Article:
Python Thought of the Day

Even experienced Python developers get bitten by the old mutable-default trick. Since function defaults are evaluated at the time the def statement is executed, you might run into some surprising behavior:

>>> def blop(blat=[]):
...     blat.append('derp')
...     return blat
...
>>> blop()
['derp']
>>> blop()
['derp', 'derp']
>>> blop()
['derp', 'derp', 'derp']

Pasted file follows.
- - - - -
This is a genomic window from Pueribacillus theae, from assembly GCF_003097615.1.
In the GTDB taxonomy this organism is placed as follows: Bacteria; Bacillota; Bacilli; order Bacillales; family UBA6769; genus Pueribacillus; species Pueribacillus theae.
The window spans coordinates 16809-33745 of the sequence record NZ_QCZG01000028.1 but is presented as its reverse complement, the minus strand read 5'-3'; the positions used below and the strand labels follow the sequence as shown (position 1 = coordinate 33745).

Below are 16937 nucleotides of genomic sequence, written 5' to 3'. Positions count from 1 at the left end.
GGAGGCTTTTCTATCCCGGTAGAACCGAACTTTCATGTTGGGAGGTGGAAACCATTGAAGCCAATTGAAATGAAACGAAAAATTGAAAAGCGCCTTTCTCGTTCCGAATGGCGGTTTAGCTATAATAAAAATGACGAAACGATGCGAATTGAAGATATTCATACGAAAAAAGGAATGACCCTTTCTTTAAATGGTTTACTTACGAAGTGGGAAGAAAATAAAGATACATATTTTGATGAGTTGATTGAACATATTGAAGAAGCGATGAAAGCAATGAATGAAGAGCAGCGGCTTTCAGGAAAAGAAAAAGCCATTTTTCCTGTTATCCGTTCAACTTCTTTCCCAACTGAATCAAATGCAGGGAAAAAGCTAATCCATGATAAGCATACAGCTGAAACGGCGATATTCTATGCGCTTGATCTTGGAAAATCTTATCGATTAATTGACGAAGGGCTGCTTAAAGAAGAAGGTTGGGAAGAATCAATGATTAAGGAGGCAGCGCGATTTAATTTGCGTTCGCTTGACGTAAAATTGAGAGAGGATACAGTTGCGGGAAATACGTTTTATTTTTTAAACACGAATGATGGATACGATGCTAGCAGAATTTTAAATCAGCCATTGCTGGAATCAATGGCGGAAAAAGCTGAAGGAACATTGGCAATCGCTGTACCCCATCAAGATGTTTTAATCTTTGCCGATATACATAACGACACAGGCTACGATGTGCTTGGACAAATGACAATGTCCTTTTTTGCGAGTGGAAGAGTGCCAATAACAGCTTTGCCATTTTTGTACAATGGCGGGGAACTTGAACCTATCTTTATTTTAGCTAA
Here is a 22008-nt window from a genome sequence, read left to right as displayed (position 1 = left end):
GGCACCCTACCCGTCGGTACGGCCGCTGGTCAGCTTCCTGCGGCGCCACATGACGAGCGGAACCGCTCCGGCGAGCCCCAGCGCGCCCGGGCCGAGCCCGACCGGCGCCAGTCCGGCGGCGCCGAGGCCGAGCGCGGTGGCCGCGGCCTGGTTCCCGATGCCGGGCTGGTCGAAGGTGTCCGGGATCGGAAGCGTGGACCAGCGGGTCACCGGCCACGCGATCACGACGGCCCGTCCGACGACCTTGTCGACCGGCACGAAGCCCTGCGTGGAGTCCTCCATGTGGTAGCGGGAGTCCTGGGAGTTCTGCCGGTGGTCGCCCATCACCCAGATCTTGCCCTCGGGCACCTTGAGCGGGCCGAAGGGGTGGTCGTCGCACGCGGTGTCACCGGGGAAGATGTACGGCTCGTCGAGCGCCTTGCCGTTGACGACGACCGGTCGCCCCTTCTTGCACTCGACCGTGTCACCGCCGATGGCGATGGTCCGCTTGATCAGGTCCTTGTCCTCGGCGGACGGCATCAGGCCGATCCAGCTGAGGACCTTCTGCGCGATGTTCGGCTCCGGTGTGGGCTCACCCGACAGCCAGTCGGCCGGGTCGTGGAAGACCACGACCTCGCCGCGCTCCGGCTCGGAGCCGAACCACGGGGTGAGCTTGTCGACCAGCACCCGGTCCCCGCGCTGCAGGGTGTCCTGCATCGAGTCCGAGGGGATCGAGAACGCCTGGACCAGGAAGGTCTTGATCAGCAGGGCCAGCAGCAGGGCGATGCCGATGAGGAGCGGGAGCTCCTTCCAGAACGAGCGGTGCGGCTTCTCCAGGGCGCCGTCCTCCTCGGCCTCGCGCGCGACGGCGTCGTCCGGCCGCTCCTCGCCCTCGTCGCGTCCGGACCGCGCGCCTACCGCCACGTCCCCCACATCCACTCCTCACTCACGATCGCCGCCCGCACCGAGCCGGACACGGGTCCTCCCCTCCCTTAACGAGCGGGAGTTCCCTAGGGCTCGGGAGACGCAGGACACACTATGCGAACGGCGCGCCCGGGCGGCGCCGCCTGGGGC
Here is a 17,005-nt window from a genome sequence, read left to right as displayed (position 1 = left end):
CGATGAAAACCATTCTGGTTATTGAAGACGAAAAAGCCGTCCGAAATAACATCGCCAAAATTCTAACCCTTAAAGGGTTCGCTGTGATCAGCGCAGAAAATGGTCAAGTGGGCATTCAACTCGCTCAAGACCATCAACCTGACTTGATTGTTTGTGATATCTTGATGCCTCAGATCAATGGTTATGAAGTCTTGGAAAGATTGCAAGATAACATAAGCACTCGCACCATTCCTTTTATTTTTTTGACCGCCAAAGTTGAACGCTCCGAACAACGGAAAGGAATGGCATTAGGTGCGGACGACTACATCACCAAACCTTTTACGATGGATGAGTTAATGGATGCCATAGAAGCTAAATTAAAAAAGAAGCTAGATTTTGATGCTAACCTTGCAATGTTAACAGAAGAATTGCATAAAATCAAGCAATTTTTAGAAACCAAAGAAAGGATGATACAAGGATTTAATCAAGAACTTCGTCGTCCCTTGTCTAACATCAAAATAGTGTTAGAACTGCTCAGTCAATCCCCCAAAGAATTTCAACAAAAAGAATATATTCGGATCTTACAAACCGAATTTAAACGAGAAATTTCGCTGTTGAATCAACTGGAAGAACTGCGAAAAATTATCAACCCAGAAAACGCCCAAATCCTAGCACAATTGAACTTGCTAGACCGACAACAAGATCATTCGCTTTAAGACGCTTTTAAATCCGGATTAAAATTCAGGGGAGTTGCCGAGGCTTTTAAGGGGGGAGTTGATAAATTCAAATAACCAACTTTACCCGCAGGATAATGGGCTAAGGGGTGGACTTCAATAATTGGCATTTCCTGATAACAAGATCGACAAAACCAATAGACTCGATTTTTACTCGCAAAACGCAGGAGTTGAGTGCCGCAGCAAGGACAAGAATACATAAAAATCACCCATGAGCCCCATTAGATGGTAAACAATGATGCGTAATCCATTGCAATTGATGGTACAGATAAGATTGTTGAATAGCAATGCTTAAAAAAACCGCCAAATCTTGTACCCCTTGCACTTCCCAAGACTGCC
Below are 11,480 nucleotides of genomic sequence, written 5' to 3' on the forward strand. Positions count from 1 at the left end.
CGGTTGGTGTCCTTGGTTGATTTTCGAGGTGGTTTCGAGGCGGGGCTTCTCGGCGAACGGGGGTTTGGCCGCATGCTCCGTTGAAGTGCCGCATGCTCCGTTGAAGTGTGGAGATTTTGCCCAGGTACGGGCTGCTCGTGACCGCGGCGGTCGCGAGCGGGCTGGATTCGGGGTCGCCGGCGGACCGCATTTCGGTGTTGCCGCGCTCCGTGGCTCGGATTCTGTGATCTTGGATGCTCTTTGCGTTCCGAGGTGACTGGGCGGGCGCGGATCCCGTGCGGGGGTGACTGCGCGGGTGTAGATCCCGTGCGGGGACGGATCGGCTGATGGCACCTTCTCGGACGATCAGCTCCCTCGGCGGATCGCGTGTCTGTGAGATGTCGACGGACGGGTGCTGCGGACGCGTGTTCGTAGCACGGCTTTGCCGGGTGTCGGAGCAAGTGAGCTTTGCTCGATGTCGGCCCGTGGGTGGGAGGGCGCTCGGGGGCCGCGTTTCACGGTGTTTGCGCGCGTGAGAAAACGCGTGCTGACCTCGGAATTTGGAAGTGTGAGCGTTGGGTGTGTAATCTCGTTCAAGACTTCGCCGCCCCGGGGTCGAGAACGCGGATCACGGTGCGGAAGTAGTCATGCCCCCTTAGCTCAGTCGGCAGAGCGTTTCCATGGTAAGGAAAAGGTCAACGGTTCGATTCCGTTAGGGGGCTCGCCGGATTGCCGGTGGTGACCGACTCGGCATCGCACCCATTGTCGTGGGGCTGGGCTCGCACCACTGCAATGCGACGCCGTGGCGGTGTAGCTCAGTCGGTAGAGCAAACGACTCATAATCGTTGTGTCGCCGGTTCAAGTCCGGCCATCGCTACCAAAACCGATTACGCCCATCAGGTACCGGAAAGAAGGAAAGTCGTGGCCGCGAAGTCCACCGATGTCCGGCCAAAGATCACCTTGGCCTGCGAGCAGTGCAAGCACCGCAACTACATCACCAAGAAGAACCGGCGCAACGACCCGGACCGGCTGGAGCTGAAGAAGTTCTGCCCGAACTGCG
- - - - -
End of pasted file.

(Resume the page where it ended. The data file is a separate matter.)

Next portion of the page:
For developers unaware of how Python code is evaluated, this kind of bug can seem like a real "gotcha." The ever-common solution, if a new list is to be the default, is:

>>> def blop(blat=None):
...     if blat is None:
...         blat = []
...     blat.append('derp')
...     return blat
...
>>> blop()
['derp']
>>> blop()
['derp']
>>> blop()
['derp']

It's amazing how often this kind of thing shows up; it certainly took me a few wild-goose chases of bug hunts before this became a reflex.